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Subsidized MP3 Portables On The Way?

Dallas — Owners of portable MP3 players overwhelmingly prefer to buy downloaded songs on an a la carte basis rather than pay for a subscription-based download service, but that attitude could change as subscriptions become portable, according to Parks Associates.

Windows Media 10-compatible portables that play subscription-based music will help generate interest in subscription services, Parks said, and although sales of these devices will grow slowly this year because of limited supplies and high prices, the research company is “bullish” on their long-term prospects because the hardware could be subsidized by the subscription services.

Hardware subsidies have become commonplace in the CE industry, starting in 1983 with the first cellular phones. Satellite TV and satellite radio followed.

Among 400 surveyed owners of MP3 portables living in Internet-connected homes, 40 percent said they were interested in buying songs for a dollar, but only 8 percent said they were interested in paying a $10 monthly subscription fee. Slightly higher interest was expressed in free music downloads that come with a commercial, said research director John Barrett.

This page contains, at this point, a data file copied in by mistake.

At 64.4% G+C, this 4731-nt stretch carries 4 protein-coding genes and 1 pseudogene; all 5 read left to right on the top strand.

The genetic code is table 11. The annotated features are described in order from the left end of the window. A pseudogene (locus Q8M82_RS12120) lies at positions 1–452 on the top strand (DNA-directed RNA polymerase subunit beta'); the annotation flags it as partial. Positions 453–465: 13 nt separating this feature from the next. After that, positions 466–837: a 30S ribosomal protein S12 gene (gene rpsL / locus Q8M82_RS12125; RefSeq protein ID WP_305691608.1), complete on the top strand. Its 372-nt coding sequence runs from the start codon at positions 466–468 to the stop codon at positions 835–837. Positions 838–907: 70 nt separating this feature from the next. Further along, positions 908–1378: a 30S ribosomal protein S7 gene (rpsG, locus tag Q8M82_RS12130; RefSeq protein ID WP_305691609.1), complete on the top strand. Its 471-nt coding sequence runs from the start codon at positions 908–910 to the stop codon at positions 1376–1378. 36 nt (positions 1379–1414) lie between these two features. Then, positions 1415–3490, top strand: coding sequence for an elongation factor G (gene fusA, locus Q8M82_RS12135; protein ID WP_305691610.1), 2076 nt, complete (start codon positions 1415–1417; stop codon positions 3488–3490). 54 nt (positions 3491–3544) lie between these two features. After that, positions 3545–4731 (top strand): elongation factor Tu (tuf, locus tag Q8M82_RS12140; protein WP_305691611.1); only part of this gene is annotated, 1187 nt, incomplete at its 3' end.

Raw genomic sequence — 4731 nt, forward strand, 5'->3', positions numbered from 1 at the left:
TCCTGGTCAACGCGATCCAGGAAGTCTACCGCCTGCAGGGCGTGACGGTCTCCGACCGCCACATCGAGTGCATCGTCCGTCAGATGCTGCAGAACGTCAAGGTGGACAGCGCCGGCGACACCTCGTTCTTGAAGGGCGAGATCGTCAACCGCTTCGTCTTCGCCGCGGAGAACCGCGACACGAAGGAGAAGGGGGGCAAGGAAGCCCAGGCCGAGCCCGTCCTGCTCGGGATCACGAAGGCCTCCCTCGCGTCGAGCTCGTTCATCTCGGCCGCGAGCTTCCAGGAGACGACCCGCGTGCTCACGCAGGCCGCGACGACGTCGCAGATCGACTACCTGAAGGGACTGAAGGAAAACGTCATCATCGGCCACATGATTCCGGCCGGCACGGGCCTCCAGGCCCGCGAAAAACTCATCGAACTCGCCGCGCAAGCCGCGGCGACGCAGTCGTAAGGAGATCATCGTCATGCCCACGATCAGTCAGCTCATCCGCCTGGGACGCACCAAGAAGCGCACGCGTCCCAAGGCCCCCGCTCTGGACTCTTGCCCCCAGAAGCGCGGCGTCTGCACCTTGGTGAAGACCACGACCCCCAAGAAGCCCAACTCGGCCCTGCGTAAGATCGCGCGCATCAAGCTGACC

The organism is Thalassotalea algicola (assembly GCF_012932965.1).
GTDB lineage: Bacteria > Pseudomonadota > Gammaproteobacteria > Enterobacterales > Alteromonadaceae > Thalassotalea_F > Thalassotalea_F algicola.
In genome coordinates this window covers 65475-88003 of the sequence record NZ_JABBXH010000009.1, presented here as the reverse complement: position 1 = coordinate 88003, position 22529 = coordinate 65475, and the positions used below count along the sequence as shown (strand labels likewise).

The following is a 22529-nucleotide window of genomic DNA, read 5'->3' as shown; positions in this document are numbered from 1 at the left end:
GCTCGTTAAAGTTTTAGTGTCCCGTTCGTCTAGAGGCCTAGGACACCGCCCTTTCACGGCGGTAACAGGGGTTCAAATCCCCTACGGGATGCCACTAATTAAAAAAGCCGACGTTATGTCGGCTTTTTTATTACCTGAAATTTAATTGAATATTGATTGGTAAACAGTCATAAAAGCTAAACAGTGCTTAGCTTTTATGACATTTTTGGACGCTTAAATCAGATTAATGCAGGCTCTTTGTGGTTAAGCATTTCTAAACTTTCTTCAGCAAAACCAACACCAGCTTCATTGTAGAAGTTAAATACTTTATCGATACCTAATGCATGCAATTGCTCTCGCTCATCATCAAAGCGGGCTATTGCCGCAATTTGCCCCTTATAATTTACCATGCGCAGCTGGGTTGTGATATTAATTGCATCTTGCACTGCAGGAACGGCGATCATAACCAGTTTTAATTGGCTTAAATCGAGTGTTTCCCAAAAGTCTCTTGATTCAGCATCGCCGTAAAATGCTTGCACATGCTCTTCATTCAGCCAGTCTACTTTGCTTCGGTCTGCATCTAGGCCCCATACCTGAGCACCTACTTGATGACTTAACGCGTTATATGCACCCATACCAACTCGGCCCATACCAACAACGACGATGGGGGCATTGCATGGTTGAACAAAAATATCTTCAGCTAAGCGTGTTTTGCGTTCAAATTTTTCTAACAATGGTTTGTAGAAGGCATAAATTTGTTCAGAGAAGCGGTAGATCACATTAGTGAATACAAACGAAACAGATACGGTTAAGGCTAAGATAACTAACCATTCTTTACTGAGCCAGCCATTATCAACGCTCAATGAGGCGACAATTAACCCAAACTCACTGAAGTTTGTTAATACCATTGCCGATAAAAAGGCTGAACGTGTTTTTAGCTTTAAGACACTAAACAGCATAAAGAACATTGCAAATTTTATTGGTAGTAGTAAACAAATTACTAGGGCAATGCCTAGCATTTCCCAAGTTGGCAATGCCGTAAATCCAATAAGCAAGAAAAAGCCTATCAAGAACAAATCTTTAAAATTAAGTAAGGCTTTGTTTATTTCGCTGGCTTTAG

“The market has a long way to go in promoting subscription models,” said Barrett. “There is hope Microsoft’s Janus [portable subscription] technology will boost the digital music market by enabling [subscription] portability and greater integration of hardware and content.” The industry, however, hasn’t translated the advantages into “something more tangible and desirable to consumers.” As a result, “consumers either do not fully grasp the value of a subscription ‘all-you-can-eat’ service, or they simply don’t want it.”

Service providers or retailers that bundle subscription services with a compatible MP3 portable will make such services more appealing because the bundle assures consumers of interoperability, “makes it a little easier for some people to grasp,” and makes it possible to promote the portable as being able to play every song available for downloading, Barrett said.

The economies and potential are there, he claimed. Under an annual contract, a monthly fee of $25 to $30 would cover the retail price of a $10 to $15 per month subscription, and a $200 portable spread out over a year at $16 per month, he explained.

It will take a few years for subscription services and compatible portables to take off, however. Barrett cited the availability of only two or three players compatible with Windows Media 10 subscription downloads, and firmware upgrades for existing models aren’t available yet, he said.